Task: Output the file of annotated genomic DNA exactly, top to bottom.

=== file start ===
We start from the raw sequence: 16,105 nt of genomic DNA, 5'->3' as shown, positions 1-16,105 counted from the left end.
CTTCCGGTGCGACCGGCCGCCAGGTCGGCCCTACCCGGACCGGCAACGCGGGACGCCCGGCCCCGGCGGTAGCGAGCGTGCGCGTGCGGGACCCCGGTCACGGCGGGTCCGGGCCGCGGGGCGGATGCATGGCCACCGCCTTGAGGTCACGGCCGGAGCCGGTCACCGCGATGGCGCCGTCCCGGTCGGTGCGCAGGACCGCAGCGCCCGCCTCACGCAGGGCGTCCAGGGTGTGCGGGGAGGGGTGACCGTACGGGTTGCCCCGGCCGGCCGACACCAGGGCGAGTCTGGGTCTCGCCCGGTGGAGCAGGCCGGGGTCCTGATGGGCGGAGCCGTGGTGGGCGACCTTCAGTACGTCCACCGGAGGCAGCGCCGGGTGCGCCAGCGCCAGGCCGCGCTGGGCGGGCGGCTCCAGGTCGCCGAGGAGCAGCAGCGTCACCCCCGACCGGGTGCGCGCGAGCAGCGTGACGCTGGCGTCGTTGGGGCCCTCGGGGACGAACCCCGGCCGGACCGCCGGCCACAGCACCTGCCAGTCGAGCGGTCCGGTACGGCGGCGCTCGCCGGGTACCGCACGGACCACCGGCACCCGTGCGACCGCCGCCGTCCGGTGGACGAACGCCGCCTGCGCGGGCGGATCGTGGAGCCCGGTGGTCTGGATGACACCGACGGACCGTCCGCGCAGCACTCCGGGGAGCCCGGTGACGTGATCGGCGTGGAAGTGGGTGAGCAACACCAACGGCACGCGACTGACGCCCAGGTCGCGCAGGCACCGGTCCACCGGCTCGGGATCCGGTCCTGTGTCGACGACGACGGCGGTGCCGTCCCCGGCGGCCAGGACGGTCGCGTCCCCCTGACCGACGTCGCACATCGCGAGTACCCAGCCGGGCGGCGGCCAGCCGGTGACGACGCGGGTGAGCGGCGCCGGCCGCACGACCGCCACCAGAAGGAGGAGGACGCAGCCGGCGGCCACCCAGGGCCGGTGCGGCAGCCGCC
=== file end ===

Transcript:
We start from the raw sequence: 16,105 nt of genomic DNA, 5'->3' as shown, positions 1-16,105 counted from the left end.
CTTCCGGTGCGACCGGCCGCCAGGTCGGCCCTACCCGGACCGGCAACGCGGGACGCCCGGCCCCGGCGGTAGCGAGCGTGCGCGTGCGGGACCCCGGTCACGGCGGGTCCGGGCCGCGGGGCGGATGCATGGCCACCGCCTTGAGGTCACGGCCGGAGCCGGTCACCGCGATGGCGCCGTCCCGGTCGGTGCGCAGGACCGCAGCGCCCGCCTCACGCAGGGCGTCCAGGGTGTGCGGGGAGGGGTGACCGTACGGGTTGCCCCGGCCGGCCGACACCAGGGCGAGTCTGGGTCTCGCCCGGTGGAGCAGGCCGGGGTCCTGATGGGCGGAGCCGTGGTGGGCGACCTTCAGTACGTCCACCGGAGGCAGCGCCGGGTGCGCCAGCGCCAGGCCGCGCTGGGCGGGCGGCTCCAGGTCGCCGAGGAGCAGCAGCGTCACCCCCGACCGGGTGCGCGCGAGCAGCGTGACGCTGGCGTCGTTGGGGCCCTCGGGGACGAACCCCGGCCGGACCGCCGGCCACAGCACCTGCCAGTCGAGCGGTCCGGTACGGCGGCGCTCGCCGGGTACCGCACGGACCACCGGCACCCGTGCGACCGCCGCCGTCCGGTGGACGAACGCCGCCTGCGCGGGCGGATCGTGGAGCCCGGTGGTCTGGATGACACCGACGGACCGTCCGCGCAGCACTCCGGGGAGCCCGGTGACGTGATCGGCGTGGAAGTGGGTGAGCAACACCAACGGCACGCGACTGACGCCCAGGTCGCGCAGGCACCGGTCCACCGGCTCGGGATCCGGTCCTGTGTCGACGACGACGGCGGTGCCGTCCCCGGCGGCCAGGACGGTCGCGTCCCCCTGACCGACGTCGCACATCGCGAGTACCCAGCCGGGCGGCGGCCAGCCGGTGACGACGCGGGTGAGCGGCGCCGGCCGCACGACCGCCACCAGAAGGAGGAGGACGCAGCCGGCGGCCACCCAGGGCCGGTGCGGCAGCCGCC